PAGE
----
In recent years scholars in a range of disciplines have begun to re-evaluate the history of the Society of Jesus. Approaching the subject with new questions and methods, they have reconsidered the importance of the Society in many sectors, including those related to the sciences and the arts. They have also looked at the Jesuits as emblematic of certain traits of early modern Europeans, especially as those Europeans interacted with 'the Other' in Asia and the Americas.
Originating in an international conference held at Boston College in 1997, the thirty-five essays here reflect this new historiographical trend. Focusing on the Old Society- the Society before its suppression in 1773 by papal edict- they examine the worldwide Jesuit undertaking in such fields as music, art, architecture, devotional writing, mathematics, physics, astronomy, natural history, public performance, and education, and they give special attention to the Jesuits' interaction with non-European cultures, in North and South America, China, India, and the Philippines. A picture emerges not only of the individual Jesuit, who might be missionary, diplomat, architect, and playwright over the course of his life in the Society, but also of the immense and many-faceted Jesuit enterprise as forming a kind of 'cultural ecosystem'.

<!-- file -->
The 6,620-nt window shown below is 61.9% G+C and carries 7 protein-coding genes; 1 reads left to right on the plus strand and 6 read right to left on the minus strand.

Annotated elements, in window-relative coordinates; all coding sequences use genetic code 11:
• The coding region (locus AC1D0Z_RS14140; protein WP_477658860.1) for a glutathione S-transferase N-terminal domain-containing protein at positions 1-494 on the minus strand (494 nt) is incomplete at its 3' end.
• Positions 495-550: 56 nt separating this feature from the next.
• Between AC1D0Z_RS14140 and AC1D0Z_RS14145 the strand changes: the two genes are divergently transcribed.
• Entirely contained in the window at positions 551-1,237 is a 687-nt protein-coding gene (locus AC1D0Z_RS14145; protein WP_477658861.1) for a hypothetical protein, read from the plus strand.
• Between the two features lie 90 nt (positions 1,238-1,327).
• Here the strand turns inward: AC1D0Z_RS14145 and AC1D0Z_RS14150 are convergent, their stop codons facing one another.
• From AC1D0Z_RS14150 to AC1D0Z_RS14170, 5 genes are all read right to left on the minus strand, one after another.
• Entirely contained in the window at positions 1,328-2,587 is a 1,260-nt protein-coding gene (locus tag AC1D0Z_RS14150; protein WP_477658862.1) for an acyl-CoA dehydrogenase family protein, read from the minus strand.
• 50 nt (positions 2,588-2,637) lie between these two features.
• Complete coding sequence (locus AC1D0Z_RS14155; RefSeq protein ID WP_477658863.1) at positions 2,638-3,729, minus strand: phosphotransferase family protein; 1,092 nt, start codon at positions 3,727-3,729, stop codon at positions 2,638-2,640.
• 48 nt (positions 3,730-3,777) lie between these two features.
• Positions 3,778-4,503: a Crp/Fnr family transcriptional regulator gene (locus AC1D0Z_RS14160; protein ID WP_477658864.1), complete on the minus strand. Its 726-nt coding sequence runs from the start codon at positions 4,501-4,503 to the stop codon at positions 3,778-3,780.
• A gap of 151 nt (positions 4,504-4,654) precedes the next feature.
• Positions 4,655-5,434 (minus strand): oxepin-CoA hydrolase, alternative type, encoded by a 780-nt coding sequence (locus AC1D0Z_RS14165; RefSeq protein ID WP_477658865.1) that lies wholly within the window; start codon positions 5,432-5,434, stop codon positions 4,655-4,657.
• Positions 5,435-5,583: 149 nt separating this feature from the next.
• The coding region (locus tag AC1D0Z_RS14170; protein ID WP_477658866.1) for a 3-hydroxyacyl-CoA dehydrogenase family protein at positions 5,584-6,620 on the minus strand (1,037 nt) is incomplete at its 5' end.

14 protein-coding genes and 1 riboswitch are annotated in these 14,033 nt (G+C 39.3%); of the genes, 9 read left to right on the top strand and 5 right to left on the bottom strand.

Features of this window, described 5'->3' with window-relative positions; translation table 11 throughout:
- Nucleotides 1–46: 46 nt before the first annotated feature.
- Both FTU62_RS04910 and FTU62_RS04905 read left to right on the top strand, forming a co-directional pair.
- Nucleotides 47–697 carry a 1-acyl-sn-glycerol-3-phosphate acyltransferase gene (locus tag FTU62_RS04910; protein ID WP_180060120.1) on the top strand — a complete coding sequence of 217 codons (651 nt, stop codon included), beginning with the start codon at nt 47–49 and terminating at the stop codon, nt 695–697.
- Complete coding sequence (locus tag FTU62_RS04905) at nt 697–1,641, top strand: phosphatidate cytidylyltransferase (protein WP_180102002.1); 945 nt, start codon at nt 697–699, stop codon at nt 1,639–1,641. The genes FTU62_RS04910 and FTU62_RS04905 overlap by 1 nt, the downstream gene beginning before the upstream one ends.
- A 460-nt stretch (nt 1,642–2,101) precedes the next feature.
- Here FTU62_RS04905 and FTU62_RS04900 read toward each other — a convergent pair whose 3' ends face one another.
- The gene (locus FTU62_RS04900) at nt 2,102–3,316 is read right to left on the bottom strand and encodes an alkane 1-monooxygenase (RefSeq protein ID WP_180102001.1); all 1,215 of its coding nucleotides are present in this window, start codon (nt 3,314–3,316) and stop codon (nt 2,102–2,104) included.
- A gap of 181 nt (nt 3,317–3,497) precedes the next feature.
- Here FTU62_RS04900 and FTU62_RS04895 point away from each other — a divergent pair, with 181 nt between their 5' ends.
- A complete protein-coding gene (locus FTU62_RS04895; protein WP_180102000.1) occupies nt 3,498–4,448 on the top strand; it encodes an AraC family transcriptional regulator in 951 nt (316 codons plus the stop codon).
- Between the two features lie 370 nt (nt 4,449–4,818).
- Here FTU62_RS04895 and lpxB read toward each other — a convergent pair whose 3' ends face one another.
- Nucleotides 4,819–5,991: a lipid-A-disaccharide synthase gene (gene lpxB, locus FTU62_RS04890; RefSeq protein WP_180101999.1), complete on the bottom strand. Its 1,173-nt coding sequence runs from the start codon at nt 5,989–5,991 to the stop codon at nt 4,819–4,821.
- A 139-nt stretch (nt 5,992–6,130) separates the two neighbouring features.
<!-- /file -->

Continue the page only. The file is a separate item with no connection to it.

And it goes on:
The Jesuits of the Old Society liked to think they had a way of proceeding special to themselves. The question, Was there a Jesuit style, a Jesuit corporate culture? is the thread that runs through this interdisciplinary collection of studies.